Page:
Reminds me of my childhood, when it was expected that me and my sister and cousins intuit that our straightlaced, buttoned-up, dutiful civil service worker aunt (my Dad's older sister) was lesbian and silently tolerate it (not accept it), without anyone ever breathing a word about it or allowing discussion or questions on the matter, and without my aunt ever openly dating or talking about her partners (except as 'good friends' or 'travel/hiking companions').
Granted, it was the 1980s-90s and a conservative smalltown, but looking back it's still so ridiculous and sad that my aunt & family felt she had to be so closeted, conscientious and careful around kids and with her lifestyle in general, when her messy siblings (my other aunts & uncles) were leaving kids all over town, working through multiple spouses and getting divorced, getting arrested, falling down in the alleys with alcohol problems, etc. Even my parents, though better behaved and more law abiding, still got to kiss and show intimacy in front of us or the world. I never saw my aunt even hold hands with her girlfriends (that I knew of, she had three main serious ones in her adult life), let alone anything more, and that must have been so isolating and lonely especially in our tiny rural community. It's heartbreaking and a really sad waste. My open-minded more well-traveled Mom was really close friends with her at one point, as well as being sisters-in-law, and my Mom let her essentially help raise us on a daily basis, so it's also strange that she never thought to tell us kids that our dear aunt is gay and that it's ok.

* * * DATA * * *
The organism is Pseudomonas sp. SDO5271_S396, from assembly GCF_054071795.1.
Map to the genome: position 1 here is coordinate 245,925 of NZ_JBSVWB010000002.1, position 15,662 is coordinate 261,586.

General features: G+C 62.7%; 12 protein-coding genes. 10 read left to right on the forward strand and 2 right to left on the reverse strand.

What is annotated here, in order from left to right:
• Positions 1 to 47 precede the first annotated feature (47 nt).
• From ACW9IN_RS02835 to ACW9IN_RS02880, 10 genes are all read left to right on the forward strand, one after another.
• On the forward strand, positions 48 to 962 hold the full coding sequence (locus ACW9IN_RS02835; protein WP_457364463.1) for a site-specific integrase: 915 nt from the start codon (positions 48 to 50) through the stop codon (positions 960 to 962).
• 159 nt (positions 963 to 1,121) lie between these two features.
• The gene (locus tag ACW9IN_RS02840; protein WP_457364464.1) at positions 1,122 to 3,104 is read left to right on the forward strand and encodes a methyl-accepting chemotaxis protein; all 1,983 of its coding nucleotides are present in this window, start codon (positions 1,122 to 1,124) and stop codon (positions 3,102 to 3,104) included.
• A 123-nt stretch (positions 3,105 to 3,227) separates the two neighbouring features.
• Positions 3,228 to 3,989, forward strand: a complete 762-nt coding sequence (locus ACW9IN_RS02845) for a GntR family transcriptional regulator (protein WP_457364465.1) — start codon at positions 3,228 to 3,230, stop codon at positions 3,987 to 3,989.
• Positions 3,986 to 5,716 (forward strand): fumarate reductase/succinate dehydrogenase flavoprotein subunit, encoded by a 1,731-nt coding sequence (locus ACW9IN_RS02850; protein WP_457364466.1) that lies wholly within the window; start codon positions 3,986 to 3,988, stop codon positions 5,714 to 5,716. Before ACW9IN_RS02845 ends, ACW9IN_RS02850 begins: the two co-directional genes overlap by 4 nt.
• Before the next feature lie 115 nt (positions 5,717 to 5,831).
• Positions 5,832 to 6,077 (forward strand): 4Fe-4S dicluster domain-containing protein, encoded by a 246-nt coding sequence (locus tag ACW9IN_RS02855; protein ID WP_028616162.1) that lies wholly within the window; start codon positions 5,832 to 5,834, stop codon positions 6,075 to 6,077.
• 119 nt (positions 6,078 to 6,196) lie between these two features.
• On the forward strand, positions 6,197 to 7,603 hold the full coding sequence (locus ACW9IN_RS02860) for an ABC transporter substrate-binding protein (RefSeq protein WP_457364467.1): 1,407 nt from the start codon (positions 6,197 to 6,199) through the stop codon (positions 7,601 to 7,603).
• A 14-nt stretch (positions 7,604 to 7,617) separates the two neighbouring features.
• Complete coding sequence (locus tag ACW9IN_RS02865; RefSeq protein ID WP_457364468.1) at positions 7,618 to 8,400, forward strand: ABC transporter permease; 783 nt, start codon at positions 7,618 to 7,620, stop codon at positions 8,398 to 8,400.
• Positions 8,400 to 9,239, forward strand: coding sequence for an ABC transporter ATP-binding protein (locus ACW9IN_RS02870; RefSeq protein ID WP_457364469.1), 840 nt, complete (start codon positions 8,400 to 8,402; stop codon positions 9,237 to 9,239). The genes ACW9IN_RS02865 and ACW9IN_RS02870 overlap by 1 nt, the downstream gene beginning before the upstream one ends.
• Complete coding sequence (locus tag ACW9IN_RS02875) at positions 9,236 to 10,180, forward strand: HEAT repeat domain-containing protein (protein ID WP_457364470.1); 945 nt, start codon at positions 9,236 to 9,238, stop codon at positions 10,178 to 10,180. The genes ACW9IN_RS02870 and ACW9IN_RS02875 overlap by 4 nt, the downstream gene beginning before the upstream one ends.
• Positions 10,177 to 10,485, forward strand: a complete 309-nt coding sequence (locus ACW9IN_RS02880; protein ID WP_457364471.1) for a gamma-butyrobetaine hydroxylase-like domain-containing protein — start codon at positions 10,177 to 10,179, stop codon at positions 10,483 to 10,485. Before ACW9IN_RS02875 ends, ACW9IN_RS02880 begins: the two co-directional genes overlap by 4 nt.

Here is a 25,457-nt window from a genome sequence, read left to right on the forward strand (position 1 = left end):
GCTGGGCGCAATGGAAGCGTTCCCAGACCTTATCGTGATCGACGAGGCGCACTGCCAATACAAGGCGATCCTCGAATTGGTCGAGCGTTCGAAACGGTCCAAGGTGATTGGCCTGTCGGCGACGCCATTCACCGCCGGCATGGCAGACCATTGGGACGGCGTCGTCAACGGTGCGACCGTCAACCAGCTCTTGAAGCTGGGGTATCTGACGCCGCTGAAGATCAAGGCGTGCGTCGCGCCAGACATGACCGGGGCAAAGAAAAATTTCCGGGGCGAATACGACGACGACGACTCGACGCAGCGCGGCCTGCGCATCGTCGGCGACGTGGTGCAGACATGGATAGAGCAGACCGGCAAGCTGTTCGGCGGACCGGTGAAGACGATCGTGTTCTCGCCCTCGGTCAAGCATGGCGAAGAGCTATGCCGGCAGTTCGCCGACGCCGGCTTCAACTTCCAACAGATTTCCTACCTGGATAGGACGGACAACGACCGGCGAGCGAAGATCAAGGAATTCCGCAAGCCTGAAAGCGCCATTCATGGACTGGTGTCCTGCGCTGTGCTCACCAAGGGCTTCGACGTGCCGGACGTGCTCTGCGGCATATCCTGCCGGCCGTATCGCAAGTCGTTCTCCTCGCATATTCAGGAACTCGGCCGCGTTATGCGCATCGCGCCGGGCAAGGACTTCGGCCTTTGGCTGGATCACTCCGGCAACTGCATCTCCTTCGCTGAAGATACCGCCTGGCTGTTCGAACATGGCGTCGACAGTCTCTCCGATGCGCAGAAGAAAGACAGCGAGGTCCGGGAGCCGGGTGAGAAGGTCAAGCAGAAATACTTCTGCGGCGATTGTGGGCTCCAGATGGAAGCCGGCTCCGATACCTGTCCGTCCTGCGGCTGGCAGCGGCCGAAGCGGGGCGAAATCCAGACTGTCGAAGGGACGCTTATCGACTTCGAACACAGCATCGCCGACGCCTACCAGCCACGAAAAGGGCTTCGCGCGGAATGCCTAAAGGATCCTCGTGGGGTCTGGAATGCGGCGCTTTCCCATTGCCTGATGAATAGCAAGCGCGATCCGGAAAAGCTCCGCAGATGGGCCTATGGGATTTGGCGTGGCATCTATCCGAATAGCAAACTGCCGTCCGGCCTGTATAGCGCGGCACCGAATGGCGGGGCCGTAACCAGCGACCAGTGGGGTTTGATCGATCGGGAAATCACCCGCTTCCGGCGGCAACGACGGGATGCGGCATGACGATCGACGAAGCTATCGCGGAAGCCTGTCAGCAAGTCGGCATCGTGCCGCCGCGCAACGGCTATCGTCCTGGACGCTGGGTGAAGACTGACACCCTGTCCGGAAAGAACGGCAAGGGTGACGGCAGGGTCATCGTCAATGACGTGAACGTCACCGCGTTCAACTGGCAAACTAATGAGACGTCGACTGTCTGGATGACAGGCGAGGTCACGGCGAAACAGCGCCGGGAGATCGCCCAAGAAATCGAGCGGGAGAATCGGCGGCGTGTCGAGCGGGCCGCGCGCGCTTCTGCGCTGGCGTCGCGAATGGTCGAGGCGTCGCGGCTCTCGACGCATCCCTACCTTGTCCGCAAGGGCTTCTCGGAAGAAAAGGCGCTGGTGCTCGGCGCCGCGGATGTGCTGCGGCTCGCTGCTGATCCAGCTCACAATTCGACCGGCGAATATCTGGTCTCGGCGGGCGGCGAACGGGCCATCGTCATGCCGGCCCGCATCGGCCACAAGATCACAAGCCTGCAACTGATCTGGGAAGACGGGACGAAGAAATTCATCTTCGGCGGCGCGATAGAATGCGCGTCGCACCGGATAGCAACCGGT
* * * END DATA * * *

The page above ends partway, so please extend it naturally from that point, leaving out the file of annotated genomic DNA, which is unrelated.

That aunt and the rest of my aunts & uncles & cousins estranged from me & my parents & siblings when I was a preteen, over a will dispute that erupted over my grandmother's big farm. Once the dust cleared, my aunt left the family and the town (but not the county/region, I'm told, which is..odd), cut off almost all contact, and neither me nor my folks ever saw her again. I haven't set eyes on her or spoken to her in 14 years, and the last time I tried to approach and say hi (with my sis--we went to her work to try and catch her for a "hey jsyk we graduated/it's been a while/how are you/sorry for all the legal shit" chat.. probably ill-advised and rude on our part, but we were kids then) she chewed me out and told me to get lost and not talk to her or come around, presumably hurt over my parents' part in both the will dispute and her closeting. She made my poor little sister fucking cry. So I figured I'd respect her vehement wishes and let her close the chapter if she wanted. The weirdest part though is that she still kept sending me and my siblings birthday cards til we were like 25, and that was all the communication we got.
It's too bad, because I think she might like to know that her beloved niece grew up to be gay, too, as well as a feminist. I think it's really too late to reconcile and mend fences now, though. Too much has happened, has changed, and been missed on both sides. We could have tried earlier to get in touch, perhaps, and she could certainly have been more open to it, and not scapegoated little kids over an issue she had with her brother. Her estrangement felt like losing another mother for little me at age 13. A miserable situation overall.
In response, I now make a point to stress to my young boy cousins (aged 8 & 12) that when they're old enough it's perfectly fine if they want a boyfriend or if they want to be single rather than cave to pressure to get a girlfriend, and that it's acceptable to like theatre/fashion/'girls' toys and cartoons' etc.. Their dad is an insecure straight jock and Mama's boy who keeps trying to push them to do super masc/hetero activities, so I like to challenge that where I can (he hates me lol).